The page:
I have problem understanding the grammatical role of a word in this sentence?

I read an article in the Wall Street Journal the other day. There was this paragraph:

"The prime minister is the first head of government known to have been infected with the new virus, which erupted in China late last year. His hospitalization risks CREATING a leadership vacuum as Britain faces its worst health crisis in more than a century."

I don't understand the role of "creating" which I typed in CAPS in the sentence above. Why is there a participle. Is that sentence even correct? Or did they make a mistake? It can't be a participle clause because it doesn't have the requirements. Please explain what it is.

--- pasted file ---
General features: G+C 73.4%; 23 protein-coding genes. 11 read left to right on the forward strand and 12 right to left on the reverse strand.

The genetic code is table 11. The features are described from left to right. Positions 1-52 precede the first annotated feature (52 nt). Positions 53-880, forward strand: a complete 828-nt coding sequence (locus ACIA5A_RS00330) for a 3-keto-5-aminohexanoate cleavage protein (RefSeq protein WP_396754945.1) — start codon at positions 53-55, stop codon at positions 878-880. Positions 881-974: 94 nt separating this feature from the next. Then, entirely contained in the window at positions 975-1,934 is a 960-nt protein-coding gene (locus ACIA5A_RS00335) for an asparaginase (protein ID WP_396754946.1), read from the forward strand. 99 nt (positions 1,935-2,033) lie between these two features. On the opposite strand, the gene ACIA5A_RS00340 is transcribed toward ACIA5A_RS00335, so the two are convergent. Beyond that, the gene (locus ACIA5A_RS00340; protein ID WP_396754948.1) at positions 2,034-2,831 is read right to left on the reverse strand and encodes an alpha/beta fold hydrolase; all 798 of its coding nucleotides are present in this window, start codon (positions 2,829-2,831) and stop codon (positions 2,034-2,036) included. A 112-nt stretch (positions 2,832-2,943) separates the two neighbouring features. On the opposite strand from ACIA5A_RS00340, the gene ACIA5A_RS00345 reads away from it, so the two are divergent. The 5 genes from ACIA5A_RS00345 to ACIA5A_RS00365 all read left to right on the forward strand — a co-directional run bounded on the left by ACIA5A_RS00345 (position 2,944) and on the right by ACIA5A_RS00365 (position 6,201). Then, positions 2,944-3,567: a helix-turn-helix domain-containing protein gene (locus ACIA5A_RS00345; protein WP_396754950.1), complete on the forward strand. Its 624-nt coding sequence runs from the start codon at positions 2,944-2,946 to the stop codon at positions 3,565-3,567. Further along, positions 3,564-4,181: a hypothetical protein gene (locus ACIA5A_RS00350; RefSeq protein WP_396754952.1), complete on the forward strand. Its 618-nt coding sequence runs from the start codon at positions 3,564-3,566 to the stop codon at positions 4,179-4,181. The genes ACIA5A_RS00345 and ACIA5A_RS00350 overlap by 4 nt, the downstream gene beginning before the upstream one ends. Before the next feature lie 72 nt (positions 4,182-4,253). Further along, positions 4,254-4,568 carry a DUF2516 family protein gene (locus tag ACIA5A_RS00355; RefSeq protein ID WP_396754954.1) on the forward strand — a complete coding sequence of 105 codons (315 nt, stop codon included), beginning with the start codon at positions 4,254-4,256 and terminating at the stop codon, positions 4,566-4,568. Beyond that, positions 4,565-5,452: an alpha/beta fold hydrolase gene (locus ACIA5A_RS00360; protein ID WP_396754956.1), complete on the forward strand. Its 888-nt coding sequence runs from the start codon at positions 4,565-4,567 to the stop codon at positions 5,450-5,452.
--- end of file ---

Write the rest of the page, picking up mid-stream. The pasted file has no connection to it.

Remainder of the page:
apple teal 944risks | CREATING a leadership vacuum

verb | gerund clause

The gerund clause occurs where a direct object can occur, so it's a complement of the verb 'risk'. You could have a true direct object with just a slight change:

risks | the creation of a leadership vacuum

In traditional grammar the -ing form is called a gerund when it "replaces" a noun. Otherwise, it's called a participle.


Site Hint: Check out our list of pronunciation videos.
apple teal 944I don't understand the role of "creating"

I didn't at first, either. I read it three times before I realized that "risks" was the main verb. So, I think you're at least a little bit right, and the gerund is infelicitous there.

Thank you very much. I get it now.